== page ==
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Conveyancing searches, also known as property searches, are enquiries with public authorities to give you more information about the property you plan to buy. For example, searches might tell you about flood risk, details of access rights or whether the property is affected by any planned future developments.
Sellers are not obliged to give you this kind of information about the property before the sale and even if they do, it might be inaccurate or out-of-date. A conveyancing search is the only way to reliably enter the transaction with all the correct information that might impact your decision to buy the property.
It is important to carry out the searches before exchange of contracts so that you can raise enquiries with the seller if needed. After exchange of contracts, you will have no come-back if something comes to your attention. Searches from official sources are also backed by guarantees.
Cash buyers are not legally required to conduct searches even though it is a good idea to do so. If you are buying with a mortgage, however, your lender will almost certainly insist that you carry out certain searches.
The three most common conveyancing searches are those required by mortgage lenders:
This search covers a number of issues, such as planning and building regulations; whether the road immediately outside your property is adopted or not; whether there are any nearby roadwork or railway schemes; and whether the property is listed or in a conversation area.
This search will reveal whether the property is connected to the main water supply; whether foul water and surface drainage are connected to the public sewer; the location of the water mains; and whether there is a public sewer within the boundaries of the property (which may affect your ability to extend the property).
This search will give you information about the contamination risk to the property from any nearby landfill sites; former or nearby current industrial uses; radon gas hazard; ground stability; and a flood risk rating. The search will give a certificate saying whether the search has passed or, if not, what further action should be taken.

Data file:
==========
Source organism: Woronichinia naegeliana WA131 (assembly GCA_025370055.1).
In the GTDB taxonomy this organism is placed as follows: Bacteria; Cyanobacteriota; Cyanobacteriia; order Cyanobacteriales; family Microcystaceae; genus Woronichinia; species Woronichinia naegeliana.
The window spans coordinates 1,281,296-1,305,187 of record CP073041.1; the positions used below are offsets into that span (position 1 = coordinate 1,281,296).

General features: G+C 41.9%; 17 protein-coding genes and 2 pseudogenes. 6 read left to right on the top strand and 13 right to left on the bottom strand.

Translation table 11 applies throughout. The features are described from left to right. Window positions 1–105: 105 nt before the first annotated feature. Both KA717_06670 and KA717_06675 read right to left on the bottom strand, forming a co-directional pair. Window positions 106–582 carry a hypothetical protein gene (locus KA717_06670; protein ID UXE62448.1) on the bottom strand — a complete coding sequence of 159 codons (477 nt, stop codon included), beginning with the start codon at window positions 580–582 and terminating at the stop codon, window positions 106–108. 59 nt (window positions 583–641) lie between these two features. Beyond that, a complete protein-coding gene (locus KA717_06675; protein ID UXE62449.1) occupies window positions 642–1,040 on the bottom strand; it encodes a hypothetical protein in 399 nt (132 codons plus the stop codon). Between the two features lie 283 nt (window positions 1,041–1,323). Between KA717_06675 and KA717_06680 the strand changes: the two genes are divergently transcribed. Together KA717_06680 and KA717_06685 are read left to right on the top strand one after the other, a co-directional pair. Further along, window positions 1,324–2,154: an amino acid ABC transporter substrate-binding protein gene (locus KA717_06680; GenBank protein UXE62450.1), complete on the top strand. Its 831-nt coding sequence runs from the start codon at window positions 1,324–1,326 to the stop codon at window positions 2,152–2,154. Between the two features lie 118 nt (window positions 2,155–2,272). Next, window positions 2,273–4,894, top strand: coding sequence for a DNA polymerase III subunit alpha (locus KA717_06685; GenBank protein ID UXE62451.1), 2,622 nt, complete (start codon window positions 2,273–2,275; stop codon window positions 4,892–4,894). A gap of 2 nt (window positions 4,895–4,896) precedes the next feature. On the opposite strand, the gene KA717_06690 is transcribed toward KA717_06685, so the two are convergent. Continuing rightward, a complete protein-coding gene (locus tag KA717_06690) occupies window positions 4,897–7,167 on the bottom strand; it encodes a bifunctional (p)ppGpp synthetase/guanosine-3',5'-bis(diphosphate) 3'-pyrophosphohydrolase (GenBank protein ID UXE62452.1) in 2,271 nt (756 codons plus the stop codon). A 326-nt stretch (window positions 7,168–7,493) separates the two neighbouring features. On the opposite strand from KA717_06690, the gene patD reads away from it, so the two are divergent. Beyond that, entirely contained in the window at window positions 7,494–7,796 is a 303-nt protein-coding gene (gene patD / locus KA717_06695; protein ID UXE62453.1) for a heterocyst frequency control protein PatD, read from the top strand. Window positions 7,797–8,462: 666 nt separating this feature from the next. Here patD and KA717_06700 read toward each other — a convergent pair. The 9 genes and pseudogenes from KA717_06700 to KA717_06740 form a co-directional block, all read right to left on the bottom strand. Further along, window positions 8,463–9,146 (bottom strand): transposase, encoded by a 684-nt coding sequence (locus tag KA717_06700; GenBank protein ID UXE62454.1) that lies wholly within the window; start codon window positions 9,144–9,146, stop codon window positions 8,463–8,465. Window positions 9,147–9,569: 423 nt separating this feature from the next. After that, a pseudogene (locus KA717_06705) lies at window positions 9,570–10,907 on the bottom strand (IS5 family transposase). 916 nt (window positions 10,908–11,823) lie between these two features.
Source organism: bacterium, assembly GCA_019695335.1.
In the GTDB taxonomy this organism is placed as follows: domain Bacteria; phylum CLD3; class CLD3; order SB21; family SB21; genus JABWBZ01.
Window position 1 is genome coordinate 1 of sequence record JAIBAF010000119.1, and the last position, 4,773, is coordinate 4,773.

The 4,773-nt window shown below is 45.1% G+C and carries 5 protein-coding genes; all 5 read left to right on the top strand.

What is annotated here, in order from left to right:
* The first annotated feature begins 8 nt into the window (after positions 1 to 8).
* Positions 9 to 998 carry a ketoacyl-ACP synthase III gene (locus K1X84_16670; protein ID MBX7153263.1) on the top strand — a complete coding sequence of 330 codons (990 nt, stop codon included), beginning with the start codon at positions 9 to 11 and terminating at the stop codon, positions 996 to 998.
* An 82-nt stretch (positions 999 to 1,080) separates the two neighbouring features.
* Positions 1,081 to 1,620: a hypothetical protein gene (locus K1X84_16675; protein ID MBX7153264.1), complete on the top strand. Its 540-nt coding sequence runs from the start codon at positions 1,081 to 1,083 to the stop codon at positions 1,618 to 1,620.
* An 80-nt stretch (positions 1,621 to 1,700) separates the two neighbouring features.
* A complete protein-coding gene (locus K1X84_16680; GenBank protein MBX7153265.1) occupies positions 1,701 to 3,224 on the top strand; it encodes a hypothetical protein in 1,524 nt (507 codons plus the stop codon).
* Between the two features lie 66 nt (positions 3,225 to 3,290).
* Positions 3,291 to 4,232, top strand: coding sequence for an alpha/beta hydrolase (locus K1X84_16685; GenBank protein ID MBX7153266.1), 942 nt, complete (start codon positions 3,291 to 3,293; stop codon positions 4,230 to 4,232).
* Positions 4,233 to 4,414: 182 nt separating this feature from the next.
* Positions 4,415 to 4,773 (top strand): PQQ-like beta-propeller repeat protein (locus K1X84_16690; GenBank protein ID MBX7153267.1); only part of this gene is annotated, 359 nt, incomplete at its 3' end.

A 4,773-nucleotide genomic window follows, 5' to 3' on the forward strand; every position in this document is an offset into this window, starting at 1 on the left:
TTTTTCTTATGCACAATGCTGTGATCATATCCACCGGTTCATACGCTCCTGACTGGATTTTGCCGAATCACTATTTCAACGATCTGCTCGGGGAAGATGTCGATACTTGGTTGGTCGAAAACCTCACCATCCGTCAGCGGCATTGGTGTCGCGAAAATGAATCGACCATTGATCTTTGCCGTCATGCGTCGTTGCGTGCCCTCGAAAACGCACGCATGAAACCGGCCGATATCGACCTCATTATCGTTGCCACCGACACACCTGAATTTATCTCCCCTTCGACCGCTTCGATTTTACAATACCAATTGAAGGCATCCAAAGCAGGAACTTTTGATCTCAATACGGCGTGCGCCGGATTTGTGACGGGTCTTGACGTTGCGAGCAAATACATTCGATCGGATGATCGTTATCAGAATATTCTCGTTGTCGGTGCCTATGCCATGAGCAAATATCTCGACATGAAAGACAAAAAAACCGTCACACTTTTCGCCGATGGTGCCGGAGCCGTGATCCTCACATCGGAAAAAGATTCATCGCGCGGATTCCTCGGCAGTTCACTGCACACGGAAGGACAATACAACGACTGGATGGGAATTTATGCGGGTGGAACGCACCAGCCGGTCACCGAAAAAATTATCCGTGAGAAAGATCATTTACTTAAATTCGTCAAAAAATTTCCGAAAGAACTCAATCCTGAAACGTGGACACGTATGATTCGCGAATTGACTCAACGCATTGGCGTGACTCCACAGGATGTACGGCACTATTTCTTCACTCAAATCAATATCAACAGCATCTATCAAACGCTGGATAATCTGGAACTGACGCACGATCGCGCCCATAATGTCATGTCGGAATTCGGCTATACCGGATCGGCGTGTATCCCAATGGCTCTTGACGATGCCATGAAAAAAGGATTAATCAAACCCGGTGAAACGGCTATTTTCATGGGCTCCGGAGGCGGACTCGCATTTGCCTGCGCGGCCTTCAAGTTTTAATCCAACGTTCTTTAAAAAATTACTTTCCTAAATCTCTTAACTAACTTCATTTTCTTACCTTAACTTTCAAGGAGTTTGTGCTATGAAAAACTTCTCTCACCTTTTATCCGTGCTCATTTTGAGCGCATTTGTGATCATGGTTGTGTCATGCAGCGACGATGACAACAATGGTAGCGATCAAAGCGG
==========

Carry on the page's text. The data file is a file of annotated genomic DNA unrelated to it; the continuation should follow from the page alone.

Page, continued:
Other searches that you might need depend on the location of the location of the property. For example, properties in areas with a mining history require a mining search.
These additional searches might also be carried out if one of the first 3 searches highlights an issue. An environmental search might highlight a flood risk, in which case a flood search is needed to provide more detailed information. You may also have specific concerns about a property that you would like to be checked.
Examples of other conveyancing searches include:
This search reveals the planning history of the property and the surrounding neighbourhood. The Local Authority search only deals with the planning history of the specific property address and does not reveal anything about the neighbouring properties.
This is a medieval liability on certain properties which can be raised to help pay for the cost of church repairs. The law changed in October 2013 so that any liability should now appear on the title deeds for the property but there are still situations where this is not the case.
There are a great number of searches available and these lists are not all-inclusive. Your conveyancer will discuss the searches that they think are best for your property.
The costs of the searches can vary depending on where the property is located - particularly the Local Authority search result.
The approximate costs of some of the more common searches undertaken are as follows:
We usually recommend budgeting approximately £350-£400 to cover the cost of the searches.
Our expert conveyancing solicitors have the knowledge and expertise to help with conveyancing searches or any other part of the property-buying process. Call us today on 0370 1500 100 to speak to one of our friendly team and find out more.
All Scottish cases will be handled by the Scottish law firm with which we are associated, Irwin Mitchell Scotland LLP. The law relating to conveyancing and property is different in Scotland and you will receive separate advice about what that means. Please visit our Scottish Conveyancing page for more information.
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